Recognizing Reasons Why We Procrastinate

/Recognizing Reasons Why We Procrastinate
Recognizing Reasons Why We Procrastinate2018-08-16T11:08:36+00:00

No Need to Procrastinate Anymore!

Usually we have the courage to take action and do not procrastinate.  However, sometimes we get stuck and freeze and don’t do what we need to do.  Usually it is fear that stops us from taking action, sometimes it’s the pain attached to the activity, sometimes it’s perfectionism, and sometimes it’s simply indecision.

 

Sixteen Fears and Procrastination:  There are many fears that can immobilize us and cause us to procrastinate.  I will share with you sixteen reasons why people procrastinate.  Fear of imperfection:  It is hard for some of us to accept that some things need to be done perfectly and everything else doesn’t.  Fear of not being ready:  This is the concern that we may not have all of the information we need to move forward.

 

Fear of the unknown:  We find ourselves asking, “What will people think?”  Fear of being overwhelmed:  This is when the task is so complex that we don’t know where or how to start.  Fear of making mistakes:  Mistakes are a part of life.  We need to ask ourselves, “What can I learn from this?”

 

Fear of pain and dread:  When we postpone an unpleasant task, attempting to make life easier and avoiding the distasteful.  Fear of success:  The concern that we must continue to succeed more and more as we move forward in our life.  Fear of bad timing:  This is battling our natural biological rhythms and energy cycles.  Trying to do a task when we feel fatigued.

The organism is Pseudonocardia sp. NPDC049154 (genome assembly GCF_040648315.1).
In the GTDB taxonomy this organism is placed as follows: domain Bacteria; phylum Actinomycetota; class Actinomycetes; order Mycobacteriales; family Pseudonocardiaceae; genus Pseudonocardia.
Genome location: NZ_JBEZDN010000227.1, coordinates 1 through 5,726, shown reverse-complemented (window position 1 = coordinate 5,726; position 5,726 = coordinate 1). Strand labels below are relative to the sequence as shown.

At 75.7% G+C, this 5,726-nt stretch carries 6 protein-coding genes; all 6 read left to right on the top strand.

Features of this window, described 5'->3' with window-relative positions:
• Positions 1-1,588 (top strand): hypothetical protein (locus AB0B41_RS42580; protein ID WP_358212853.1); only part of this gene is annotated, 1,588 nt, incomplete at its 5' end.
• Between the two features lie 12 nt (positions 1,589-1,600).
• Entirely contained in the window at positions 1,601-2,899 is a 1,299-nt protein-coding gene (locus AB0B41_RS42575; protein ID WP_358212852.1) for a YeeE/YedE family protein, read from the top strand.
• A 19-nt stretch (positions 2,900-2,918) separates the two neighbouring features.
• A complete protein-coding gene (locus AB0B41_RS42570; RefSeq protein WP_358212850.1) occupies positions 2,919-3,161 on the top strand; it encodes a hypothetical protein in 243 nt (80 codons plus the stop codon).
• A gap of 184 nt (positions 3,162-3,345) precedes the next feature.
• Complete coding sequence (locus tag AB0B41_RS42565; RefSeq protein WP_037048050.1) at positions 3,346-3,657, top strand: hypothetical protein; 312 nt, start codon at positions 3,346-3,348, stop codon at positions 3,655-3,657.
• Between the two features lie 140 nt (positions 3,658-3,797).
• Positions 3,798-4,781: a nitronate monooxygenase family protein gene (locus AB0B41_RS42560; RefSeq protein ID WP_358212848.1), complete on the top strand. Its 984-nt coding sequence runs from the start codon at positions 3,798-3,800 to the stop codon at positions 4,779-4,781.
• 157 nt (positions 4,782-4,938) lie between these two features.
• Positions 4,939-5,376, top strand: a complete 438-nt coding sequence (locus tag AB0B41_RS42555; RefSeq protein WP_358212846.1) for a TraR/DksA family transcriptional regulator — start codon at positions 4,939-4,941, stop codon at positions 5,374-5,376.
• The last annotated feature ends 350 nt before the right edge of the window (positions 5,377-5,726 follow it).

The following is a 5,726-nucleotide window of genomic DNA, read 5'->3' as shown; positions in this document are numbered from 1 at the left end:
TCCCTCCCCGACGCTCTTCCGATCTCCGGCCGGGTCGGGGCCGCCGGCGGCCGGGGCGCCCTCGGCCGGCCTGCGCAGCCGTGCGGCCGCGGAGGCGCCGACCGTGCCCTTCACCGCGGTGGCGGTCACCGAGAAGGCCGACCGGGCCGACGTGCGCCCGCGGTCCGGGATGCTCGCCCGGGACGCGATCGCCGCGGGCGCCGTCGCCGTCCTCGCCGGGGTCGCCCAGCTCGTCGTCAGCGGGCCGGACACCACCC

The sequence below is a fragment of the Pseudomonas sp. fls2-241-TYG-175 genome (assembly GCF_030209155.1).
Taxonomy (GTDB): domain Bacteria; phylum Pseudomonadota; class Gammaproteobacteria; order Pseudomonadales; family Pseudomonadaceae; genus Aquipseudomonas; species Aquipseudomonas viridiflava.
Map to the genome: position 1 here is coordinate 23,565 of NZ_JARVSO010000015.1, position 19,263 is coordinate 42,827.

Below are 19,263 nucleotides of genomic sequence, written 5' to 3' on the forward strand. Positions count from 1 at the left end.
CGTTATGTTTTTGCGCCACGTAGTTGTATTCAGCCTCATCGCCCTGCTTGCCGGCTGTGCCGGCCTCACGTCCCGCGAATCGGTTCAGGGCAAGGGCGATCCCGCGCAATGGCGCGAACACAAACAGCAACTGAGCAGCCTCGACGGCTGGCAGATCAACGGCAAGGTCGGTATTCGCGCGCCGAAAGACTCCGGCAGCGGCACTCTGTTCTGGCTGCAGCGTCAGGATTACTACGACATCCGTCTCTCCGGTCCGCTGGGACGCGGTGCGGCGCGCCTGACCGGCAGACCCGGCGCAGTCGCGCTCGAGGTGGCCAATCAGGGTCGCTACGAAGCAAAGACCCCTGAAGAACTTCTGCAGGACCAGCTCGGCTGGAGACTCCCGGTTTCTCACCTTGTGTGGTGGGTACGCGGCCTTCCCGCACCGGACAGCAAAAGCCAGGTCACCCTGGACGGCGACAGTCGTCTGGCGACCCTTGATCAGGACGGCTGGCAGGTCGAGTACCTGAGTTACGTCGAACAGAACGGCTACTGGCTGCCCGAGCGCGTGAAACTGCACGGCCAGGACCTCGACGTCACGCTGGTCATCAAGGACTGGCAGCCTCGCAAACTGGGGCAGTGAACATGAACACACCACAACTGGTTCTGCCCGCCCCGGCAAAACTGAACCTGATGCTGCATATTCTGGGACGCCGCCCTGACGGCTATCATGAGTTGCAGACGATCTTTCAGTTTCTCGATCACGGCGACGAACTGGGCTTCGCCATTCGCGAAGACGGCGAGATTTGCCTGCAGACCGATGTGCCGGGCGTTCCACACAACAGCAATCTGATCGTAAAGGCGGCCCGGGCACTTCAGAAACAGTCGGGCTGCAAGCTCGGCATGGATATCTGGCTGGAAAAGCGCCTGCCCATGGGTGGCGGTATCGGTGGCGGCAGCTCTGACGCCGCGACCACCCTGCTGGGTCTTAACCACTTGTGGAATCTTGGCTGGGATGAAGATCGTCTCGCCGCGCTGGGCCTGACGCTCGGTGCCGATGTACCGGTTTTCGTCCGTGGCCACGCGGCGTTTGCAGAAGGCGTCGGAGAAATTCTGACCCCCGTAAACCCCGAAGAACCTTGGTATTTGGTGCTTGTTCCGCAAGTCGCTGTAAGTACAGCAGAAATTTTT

Fear of having to live up to a high standard:  Hoping others won’t expect such high-quality work from us again.  Fear of no pressure:  Some people believe that they need pressure to focus and to finish.  Fear of change:  When we worry that the change will render us incompetent or irrelevant.

 

Fear of difficulty:  When the task seems so difficult that we won’t even start.  Fear of too much responsibility:  Once we start something, the concern becomes, whether we will be able to consistently continue the work.  Fear of finishing:  The concern that if we finish this task, there will be just another awful job to do.

 

Fear of being rejected:  It is hard not to take it personally when there is proof that we are flawed in some ways.  Fear of making the wrong decision:  We get busy with trivial activities to avoid making a decision.  So, consider what’s holding you back.  As they say, ”Feel the fear and do it anyway.”  Release the brakes and move forward and enjoy the adventure.